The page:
Here is pics of couplings, mounts and servos.
Hello Tom and all,
My Hurco at home is getting a update. It currently has a old Dynapath Delta 20 control on it. One of the Yaskawa drives power supplies went out so iam just going to do retrofit now...anyone interested in some Yaskawa or Dynapath parts?
Anyhow, will of course be using KFLOP, Kanalog and a Konnect to get started with. BTW, Tom, why does all Dynomotion products start with a K? If you can.
Will be using DMM Tech 1.8KW servos directly coupled with ballscrews. Eventually will have Glass or Digital linear scales on all 3 axis and will be building or making a tool changer fit mill. Used to have one but somewhere in the mills life it got stripped.
Right now i have the zero backlash couplings made and instaled. The motor mounts are made and installed. Servos mounted. Right now am working on mounting the proximity sensors and mounting a cable carrier for the Y axis motion.
Tom or anyone, have you used Windows7 embedded with Dynomotion software?
Here is some pics so far. First thing i did to machine was get rid of that butt ugly blue.
Here is pics of couplings, mounts and servos.
Nice work troy!
Looks like a good start. Going to be killer with dynomotion running things.
Got proximity sensors boxes made and mounted. Plus Y axis cable carrier and some wiring ran.
Been doing some gutting of electrical cabinet, rewiring,re routing and mounted drives. Still need to shorten drive cables, but will do this after machine is up and moving. Just ordered Dynomotion boards. Once i get those i can size up placement of them and PC, which is a Tangent PC.
Been doing some wiring and mounting of more items in cabinet. Got a electrical question. What device/main disconnect is there that will protect my single phase 120/220VAC devices from 3 phase input if legs are reversed? Example: Main disconnect has L1,L2,L3 which would be 120V,120V and 240V(wild leg). All single phase hardware in electrical cabinet wired to L1 and L2 and the wild leg 240V gets wired to L1 or L3. How can this be protected?
Iam finding different Voltage Monitoring devices,(which iam not sure ab but is there a Main disconnect switch that will do this?
Thanks for any help,
Are you using a RPC or have 3 phase delta in your shop?
The common way of isolating the 120V devices is with transformer. The main switch will break the circuit to all 3 legs. I normally connect the 2 ''hots'' to L1 and L2, then the wild leg to L3. The only place the L3 goes is to the 3 phase devices. L1 and L2 would connect to the transformer which would be wired for 240V in, and 120V out. I would not bring a neutral into the cabinet from the wall. I also identify the wild leg with yellow or orange tape on both ends. With transformer isolation, it really doesn't matter which legs are connected.
Your main service wiring procedure is what i practice, but was wondering if there was a device to protect against the (L3)240V wild leg being wired at main disconnect, to L1 or L2. Like a relay that would disconnect the L1 and L2 lines if either one was over voltage. As for transformers, would you use a Buck/Boost transformer for the 120v devices such as PC,Monitor,DC power supplies, other Digital devices? And a Control Transformer for things such as mechanical relays, contactors, motor starters,etc.? Or just one big transformer for all?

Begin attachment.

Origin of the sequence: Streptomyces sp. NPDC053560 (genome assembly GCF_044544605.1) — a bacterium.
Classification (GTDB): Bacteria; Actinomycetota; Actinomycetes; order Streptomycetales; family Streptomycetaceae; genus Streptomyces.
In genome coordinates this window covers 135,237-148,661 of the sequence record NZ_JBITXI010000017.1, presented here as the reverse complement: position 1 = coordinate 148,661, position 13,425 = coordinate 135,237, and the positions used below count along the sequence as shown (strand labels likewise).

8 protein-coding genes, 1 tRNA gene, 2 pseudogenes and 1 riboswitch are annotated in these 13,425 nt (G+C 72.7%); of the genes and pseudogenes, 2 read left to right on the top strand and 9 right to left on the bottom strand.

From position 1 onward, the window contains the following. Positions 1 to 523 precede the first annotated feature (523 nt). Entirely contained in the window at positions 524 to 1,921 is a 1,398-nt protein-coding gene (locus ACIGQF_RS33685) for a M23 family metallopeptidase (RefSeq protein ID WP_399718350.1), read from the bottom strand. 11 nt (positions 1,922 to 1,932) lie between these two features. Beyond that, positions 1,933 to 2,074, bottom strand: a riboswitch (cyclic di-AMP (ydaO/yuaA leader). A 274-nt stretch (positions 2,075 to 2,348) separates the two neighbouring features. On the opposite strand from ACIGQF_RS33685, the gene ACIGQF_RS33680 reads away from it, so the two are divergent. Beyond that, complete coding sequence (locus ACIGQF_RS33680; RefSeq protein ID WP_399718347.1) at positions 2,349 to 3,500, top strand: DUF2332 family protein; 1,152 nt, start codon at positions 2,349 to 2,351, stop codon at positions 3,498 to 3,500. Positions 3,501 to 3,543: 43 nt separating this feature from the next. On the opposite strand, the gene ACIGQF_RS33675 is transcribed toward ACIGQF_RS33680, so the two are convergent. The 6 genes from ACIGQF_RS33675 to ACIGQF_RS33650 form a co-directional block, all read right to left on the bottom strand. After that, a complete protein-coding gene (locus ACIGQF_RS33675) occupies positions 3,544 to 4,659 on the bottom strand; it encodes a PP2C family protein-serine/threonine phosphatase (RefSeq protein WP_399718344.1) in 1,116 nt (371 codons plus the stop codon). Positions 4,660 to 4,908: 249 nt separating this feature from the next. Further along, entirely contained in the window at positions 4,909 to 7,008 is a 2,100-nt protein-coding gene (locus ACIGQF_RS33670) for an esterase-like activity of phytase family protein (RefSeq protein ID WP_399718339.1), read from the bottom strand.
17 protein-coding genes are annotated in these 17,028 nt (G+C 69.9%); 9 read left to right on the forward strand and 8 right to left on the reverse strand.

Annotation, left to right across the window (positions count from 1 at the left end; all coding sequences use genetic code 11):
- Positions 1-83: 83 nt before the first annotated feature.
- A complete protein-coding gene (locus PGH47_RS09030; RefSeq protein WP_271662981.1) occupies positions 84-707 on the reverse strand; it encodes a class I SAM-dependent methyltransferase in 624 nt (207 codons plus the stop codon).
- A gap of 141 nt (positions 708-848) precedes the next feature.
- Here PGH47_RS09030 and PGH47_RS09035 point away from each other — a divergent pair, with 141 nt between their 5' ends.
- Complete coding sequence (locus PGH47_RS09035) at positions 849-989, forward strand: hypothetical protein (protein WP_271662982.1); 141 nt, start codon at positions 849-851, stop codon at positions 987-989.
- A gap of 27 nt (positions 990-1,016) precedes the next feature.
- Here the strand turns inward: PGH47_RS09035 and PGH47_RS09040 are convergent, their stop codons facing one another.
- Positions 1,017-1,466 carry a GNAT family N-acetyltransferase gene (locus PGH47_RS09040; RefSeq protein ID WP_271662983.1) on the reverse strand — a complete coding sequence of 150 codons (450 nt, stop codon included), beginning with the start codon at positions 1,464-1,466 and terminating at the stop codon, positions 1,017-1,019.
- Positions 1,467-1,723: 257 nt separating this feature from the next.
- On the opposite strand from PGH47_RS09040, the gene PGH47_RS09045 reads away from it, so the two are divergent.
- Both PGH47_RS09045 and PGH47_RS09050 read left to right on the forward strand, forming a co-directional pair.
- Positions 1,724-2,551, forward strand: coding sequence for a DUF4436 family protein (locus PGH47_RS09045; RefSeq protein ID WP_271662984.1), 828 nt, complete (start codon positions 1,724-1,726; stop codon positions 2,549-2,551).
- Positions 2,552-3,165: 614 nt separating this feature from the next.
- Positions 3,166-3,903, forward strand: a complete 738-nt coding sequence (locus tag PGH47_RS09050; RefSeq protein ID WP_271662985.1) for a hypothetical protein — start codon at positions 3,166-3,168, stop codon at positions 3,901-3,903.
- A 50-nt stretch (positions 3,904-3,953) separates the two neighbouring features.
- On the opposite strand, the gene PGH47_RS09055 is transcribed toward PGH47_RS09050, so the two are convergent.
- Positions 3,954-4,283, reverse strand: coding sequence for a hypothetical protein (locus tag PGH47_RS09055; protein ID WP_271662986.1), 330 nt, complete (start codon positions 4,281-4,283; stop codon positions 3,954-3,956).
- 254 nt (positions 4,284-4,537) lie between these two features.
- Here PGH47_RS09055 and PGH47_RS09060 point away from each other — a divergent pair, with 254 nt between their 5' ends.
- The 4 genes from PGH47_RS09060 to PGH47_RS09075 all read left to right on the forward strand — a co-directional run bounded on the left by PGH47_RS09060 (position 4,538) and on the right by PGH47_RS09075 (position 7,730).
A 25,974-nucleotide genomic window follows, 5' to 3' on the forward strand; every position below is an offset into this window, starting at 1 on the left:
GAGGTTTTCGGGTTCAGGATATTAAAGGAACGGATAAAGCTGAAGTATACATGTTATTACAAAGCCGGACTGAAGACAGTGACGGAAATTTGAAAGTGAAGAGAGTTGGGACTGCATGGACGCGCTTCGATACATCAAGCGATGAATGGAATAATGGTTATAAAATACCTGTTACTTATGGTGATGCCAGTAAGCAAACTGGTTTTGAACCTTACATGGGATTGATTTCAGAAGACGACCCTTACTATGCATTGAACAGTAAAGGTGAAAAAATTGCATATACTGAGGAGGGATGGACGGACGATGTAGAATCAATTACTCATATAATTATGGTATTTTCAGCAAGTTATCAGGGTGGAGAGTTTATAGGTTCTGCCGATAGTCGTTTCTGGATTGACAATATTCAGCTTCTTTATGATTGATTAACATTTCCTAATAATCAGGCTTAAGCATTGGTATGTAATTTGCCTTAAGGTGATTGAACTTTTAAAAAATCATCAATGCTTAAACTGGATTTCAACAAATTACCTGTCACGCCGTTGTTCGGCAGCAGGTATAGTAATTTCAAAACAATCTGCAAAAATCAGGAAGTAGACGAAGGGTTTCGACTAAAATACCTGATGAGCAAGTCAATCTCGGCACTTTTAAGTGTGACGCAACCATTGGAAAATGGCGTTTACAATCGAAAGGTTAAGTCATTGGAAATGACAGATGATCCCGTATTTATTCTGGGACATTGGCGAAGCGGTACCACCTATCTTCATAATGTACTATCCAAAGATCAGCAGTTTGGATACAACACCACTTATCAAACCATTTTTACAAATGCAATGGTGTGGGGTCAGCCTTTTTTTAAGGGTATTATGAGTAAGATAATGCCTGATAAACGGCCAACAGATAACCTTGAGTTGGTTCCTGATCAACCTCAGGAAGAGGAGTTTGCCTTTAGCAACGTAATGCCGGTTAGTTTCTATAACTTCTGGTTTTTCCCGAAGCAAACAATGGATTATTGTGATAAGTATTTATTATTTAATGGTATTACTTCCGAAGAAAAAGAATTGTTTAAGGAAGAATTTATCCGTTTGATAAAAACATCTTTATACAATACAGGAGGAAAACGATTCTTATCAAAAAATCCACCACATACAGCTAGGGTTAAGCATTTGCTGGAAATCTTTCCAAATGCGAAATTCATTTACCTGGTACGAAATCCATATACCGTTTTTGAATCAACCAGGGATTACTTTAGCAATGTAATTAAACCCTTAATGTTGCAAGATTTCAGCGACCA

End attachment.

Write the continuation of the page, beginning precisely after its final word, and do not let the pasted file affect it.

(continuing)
Thanks for the advice,
I suppose there might be a way of doing that, but it's realy not needed. Just make sure that you identify that particular wire in your system, as said above, I use orange or yellow tape to identify that wire. None of the wires will be ''over voltage'' relative to the other two. The voltage measurement between any two wires will be ~240V, the only place you might get a high leg is relative to neutral and ground. Since you are not bringing in a neutral from the wall, this is not an issue. The ground (green wire) of course will be connected from the wall to the appropriate places in the RPC, panel, and machine in general.
You would want to use an isolation (control) transformer not a buck transformer. So yes, one big transformer. A buck/boost transformer has the primary and secondary connected together so does not provide isolation.
Ok. It was just something that i had been wondering about for awhile.
Yup, no neutral being brought in. On that note, is it ok to run 120V neutrals that are inside of CNC cabinet to the ground (PE) terminal block?
Transformer sizing, i know there is the inrush VA that needs to be figured for contactors,starters and such.But if iam going to have about 10-15 amps total of 120/220 VAC current, would the proper transformer size be 2.0 KVa?
Don't worry too much about the inrush on inductive loads (starters), the transformer will easily handle momentary overloads. Capacitive loads like linear power supplies can have enormous inrush loads, but unless you have huge power linear power supplies in the system, it is normally not an issue. I would expect the largest inrush load to be the computer power supply. I am assuming that the servo drives are powered by the 240V power, and not by the control power (120V)
As for transformer sizing, let's talk about what the 120V is actually running. On my router, I have a 500VA (0.5KVA) powering the computer and all of the controls and contactors. That Acme transformer hanging on the side of the machine looks to be big enough to run all of the controls, but I can't read the specs on it.
Servo Drives are 3 phase 220. The logic of drives is 220.
120v devices are currently (1) 5VDC@120VAC/ 1.1A input, (1) 12VDC@120VAC/1.45A input , (1) 24VDC@120VAC/ 2.25A input MeanWell power supplies, 15" LCD monitor, Tangent PC (4.74 amps or 90watts @ 19V), couple 4" or 5" fans.And maybe a cabinet cooler, it will most likely be 220 thow.
The transformer on side of machine is a General Purpose/Buck,Boost , dont recall the size, will check it when i get home. Machine also has a .5KVa Control Transformer from original setup.